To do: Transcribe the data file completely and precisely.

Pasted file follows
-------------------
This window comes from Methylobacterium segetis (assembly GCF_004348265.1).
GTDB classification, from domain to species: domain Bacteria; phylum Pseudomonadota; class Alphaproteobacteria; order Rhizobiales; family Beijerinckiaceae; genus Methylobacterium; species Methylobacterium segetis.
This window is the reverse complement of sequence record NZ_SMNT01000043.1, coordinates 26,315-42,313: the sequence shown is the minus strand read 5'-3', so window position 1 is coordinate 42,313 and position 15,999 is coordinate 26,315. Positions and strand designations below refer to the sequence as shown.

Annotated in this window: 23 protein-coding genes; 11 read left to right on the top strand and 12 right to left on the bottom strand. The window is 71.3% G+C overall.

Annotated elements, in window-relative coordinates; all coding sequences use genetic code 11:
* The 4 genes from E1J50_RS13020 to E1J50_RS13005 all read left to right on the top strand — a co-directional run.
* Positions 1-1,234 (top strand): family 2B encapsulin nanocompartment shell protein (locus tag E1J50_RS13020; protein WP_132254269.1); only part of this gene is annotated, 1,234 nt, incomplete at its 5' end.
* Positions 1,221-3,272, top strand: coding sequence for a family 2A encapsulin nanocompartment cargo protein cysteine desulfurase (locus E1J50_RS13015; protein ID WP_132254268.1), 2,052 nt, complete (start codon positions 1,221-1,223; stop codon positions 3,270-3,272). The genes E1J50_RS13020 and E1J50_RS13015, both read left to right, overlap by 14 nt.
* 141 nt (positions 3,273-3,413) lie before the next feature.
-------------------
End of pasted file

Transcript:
This window comes from Methylobacterium segetis (assembly GCF_004348265.1).
GTDB classification, from domain to species: domain Bacteria; phylum Pseudomonadota; class Alphaproteobacteria; order Rhizobiales; family Beijerinckiaceae; genus Methylobacterium; species Methylobacterium segetis.
This window is the reverse complement of sequence record NZ_SMNT01000043.1, coordinates 26,315-42,313: the sequence shown is the minus strand read 5'-3', so window position 1 is coordinate 42,313 and position 15,999 is coordinate 26,315. Positions and strand designations below refer to the sequence as shown.

Annotated in this window: 23 protein-coding genes; 11 read left to right on the top strand and 12 right to left on the bottom strand. The window is 71.3% G+C overall.

Annotated elements, in window-relative coordinates; all coding sequences use genetic code 11:
* The 4 genes from E1J50_RS13020 to E1J50_RS13005 all read left to right on the top strand — a co-directional run.
* Positions 1-1,234 (top strand): family 2B encapsulin nanocompartment shell protein (locus tag E1J50_RS13020; protein WP_132254269.1); only part of this gene is annotated, 1,234 nt, incomplete at its 5' end.
* Positions 1,221-3,272, top strand: coding sequence for a family 2A encapsulin nanocompartment cargo protein cysteine desulfurase (locus E1J50_RS13015; protein ID WP_132254268.1), 2,052 nt, complete (start codon positions 1,221-1,223; stop codon positions 3,270-3,272). The genes E1J50_RS13020 and E1J50_RS13015, both read left to right, overlap by 14 nt.
* 141 nt (positions 3,273-3,413) lie before the next feature.